A Brief Chronological History of Old Testament Israel

David Norczyk
5 min readSep 20, 2022


The Babylonian Captivity was a turning point in Israel’s history (605 B.C. — 435 B.C.). The Hebrews descended from Adam through Noah and his son, Shem. Following God’s judgment of humanity in the flood and again at Babel (later Babylon), the Almighty approached Abram, a man of Ur of the Chaldees (Gen 12). God covenanted with Abram, Isaac, and Jacob, whose 12 sons would comprise the 12 tribes of Israel (Jacob’s God-changed name).

These three patriarchs spanned the time from 2135 B.C. to 1828 B.C. God brought this family to Egypt during famine, and they eventually were enslaved by the Egyptians (Genesis/Exodus). Israel was led out of Egypt by God’s appointed man, Moses, in the Exodus of 1446 B.C. The conquest of Canaan, the land promised to them by Yahweh, happened under Joshua in 1406 B.C. (Joshua). Next, the period of the Judges led to the peoples’ request for a king to rule over them. God gave them Saul (1051 BC), then David (1011 BC), then Solomon (971) with reigns of 40 years each.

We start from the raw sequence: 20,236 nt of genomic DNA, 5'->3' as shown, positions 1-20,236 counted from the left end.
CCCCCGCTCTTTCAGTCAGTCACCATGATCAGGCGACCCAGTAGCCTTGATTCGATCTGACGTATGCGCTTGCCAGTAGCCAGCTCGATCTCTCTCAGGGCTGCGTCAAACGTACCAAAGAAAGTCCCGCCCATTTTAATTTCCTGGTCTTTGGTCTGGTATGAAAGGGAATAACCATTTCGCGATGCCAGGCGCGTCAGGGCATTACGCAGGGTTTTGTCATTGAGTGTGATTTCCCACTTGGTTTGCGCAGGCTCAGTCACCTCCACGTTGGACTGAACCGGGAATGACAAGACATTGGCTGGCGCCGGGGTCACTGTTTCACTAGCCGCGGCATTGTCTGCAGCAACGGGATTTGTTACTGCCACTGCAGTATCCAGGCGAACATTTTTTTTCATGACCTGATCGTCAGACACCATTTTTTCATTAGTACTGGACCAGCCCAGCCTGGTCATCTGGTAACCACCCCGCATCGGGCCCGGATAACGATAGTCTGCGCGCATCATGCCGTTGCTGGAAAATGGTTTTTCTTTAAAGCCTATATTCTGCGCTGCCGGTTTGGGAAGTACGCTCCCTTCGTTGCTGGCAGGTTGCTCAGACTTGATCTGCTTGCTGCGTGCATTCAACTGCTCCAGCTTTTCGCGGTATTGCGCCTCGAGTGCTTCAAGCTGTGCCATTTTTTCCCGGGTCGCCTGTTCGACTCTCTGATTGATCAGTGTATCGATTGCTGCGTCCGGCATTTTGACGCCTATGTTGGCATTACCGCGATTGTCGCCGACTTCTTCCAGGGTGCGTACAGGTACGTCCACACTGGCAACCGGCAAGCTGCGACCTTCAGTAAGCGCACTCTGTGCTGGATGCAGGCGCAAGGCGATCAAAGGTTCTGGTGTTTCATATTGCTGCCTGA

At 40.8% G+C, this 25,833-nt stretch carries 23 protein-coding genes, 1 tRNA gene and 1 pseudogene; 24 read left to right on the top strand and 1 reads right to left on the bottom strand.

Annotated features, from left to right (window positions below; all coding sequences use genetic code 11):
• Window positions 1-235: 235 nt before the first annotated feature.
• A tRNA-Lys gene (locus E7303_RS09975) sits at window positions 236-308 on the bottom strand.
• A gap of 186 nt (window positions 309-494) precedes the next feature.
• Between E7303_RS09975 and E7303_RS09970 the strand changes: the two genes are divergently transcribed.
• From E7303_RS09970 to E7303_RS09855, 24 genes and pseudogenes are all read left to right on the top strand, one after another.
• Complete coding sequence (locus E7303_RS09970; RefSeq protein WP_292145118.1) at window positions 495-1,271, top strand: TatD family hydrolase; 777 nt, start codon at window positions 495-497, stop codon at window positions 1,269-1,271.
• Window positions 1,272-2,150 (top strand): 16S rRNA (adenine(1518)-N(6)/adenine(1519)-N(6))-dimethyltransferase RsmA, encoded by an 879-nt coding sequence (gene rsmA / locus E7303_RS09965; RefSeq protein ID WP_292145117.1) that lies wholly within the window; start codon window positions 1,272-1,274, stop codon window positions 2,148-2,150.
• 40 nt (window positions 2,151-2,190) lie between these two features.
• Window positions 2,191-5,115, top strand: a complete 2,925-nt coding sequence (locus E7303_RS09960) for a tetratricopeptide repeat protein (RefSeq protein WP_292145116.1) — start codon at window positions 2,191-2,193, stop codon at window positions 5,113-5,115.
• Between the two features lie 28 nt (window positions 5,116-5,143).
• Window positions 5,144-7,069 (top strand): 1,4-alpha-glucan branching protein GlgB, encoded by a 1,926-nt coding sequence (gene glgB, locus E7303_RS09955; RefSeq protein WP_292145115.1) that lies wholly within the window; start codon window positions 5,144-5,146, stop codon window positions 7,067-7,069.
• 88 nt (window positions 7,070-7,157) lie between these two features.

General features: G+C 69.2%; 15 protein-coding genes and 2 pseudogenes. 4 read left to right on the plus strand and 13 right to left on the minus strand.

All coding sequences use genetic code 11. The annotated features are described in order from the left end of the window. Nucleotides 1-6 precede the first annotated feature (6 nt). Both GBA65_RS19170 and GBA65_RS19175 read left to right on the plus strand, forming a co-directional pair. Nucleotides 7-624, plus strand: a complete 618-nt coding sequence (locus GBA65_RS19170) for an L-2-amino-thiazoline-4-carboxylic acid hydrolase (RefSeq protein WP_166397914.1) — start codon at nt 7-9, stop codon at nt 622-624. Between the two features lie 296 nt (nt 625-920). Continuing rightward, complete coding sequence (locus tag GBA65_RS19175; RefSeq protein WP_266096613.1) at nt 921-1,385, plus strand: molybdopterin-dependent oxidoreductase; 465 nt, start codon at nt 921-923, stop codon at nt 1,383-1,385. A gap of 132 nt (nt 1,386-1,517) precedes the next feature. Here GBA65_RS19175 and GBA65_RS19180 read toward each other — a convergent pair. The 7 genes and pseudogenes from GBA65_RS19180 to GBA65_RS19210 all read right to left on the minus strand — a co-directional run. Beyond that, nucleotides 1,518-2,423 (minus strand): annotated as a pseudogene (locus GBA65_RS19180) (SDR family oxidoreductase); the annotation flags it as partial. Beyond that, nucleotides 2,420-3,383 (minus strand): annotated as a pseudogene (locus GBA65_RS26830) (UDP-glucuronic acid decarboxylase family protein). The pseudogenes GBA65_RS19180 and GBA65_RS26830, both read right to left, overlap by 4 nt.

Solomon built the first Temple at Jerusalem in 966 B.C. Upon his death in 931 B.C. the kingdom was divided between 10 tribes in the north (Israel) and 2 tribes in the south (Judah/Benjamin). 20 kings ruled in the north and all of them were wicked. God judged and dispersed the people of the northern kingdom at the hand of King Sennacherib in 722 B.C.

20 kings ruled the southern kingdom of Judah/Benjamin and 12 of them were wicked. God judged the southern kingdom at the hand of King Nebuchadnezzar of Babylon by means of diaspora captivity which occurred in three primary waves in 605 B.C., 597 B.C., and 586 B.C. In God’s judgment of Judah, the Babylonians destroyed the Temple and the city of Jerusalem in 586 B.C.